If in combination with that area of vorticity in the southern stream becoming stronger as well, it could easily get tucked into the coast by that oncoming shortwave in the Midwest. This could result in either a significant partial phase/full phase between the two pieces and a major snowstorm for Saturday night, or simply additional interaction between the two systems, and an inverted trough feature, leading to some moisture getting pulled back from the offshore storm, and a light to moderate snowstorm on Saturday night.
The other way a major snowstorm becomes possible again is if the area of vorticity in the southern stream trends weaker. This would allow for greater emphasis on the piece of energy being enhanced by the blocking in the Midwest, instead of them interfering with each other. The blocking would allow for that piece of energy to strengthen and amplify all on its own, and produce either a Miller B type snowstorm, or snow from an inverted trough, on Sunday.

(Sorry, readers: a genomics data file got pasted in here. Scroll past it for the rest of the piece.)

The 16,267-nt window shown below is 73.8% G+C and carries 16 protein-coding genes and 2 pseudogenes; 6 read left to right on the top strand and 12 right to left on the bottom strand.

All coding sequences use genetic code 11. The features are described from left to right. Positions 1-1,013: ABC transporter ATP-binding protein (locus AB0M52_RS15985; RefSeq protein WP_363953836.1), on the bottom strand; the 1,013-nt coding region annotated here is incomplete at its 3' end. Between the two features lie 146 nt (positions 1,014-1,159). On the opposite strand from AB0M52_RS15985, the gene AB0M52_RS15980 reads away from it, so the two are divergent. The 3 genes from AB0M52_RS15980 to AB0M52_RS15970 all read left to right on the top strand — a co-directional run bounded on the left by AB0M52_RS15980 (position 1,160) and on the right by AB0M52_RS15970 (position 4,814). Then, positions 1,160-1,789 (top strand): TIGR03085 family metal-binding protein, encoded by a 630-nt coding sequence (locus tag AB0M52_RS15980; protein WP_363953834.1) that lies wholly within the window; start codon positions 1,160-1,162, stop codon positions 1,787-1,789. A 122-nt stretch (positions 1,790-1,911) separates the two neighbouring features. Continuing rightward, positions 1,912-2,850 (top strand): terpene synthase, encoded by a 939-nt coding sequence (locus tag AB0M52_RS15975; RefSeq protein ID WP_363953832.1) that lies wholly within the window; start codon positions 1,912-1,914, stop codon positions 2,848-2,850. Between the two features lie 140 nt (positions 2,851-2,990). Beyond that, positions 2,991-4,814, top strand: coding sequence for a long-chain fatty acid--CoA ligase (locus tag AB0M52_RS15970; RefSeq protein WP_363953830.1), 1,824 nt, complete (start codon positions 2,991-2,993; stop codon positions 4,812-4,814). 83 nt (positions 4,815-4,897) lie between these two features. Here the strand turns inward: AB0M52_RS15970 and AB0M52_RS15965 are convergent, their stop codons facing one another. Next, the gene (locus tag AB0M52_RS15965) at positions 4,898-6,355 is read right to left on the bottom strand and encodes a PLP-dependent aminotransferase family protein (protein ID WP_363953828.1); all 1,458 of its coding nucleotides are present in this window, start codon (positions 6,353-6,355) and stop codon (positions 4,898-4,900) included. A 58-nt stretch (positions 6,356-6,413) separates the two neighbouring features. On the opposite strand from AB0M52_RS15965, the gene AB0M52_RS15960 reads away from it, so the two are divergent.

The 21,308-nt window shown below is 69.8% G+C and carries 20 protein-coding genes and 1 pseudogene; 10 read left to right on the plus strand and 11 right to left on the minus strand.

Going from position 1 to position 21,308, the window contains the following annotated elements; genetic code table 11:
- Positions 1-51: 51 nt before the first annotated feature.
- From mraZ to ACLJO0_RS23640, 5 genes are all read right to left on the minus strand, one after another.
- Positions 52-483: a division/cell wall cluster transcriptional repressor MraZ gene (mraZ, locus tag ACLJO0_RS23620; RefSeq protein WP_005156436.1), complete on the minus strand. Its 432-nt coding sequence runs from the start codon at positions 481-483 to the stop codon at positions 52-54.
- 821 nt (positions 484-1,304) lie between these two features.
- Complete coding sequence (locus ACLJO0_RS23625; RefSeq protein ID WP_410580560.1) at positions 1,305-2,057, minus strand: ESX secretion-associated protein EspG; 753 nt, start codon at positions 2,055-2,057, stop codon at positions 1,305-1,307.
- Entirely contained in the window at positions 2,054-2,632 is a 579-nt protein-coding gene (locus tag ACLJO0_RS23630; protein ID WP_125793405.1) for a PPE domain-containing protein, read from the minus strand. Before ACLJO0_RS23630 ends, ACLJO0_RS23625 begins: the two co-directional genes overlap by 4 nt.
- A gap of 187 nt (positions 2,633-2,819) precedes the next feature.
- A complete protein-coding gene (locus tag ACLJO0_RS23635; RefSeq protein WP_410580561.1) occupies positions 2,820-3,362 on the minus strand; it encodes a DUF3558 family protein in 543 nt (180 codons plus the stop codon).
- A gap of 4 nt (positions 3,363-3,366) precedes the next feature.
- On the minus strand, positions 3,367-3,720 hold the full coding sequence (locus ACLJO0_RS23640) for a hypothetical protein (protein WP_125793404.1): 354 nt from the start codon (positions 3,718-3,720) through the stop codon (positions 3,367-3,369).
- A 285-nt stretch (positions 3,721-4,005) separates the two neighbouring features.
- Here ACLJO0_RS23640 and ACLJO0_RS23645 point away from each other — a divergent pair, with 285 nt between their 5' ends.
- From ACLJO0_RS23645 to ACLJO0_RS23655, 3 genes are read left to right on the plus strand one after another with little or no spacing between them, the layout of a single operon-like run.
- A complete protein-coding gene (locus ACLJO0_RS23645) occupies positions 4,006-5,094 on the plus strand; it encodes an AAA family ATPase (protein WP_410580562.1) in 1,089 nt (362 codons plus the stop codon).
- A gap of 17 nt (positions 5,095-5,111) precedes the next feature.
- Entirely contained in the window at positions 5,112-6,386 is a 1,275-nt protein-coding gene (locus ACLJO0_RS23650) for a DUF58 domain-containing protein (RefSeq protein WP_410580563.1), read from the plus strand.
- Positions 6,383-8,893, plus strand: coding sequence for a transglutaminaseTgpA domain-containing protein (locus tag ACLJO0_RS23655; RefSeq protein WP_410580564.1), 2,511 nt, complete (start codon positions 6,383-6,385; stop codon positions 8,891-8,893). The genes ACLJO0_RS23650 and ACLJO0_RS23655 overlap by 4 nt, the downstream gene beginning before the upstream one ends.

Considering the trends this season for storm systems to trend more amplified and stronger on the modeling in the short term, it would not surprise us at all if one of the two above scenarios came true. That being said, as of now, the models — verbatim — are favoring a light snow event on Sunday. We believe at the very least, a light snow event this weekend is likely, and the chance for a significant snowstorm is still there.
And believe it or not, the active pattern does not stop. Because of the huge Pacific Northwest disturbance not ejecting all at once, it will instead come out in pieces every few days. This leads to the potential for two more pieces of energy next week to become snowstorms — perhaps one next Wednesday, and another next Friday. Although the huge -EPO block will be reloading a bit, the continued trends for more blocking southwest of Greenland, combined with energy coming out in pieces from the Pacific will lead to an active pattern with a few snow chances going down the road.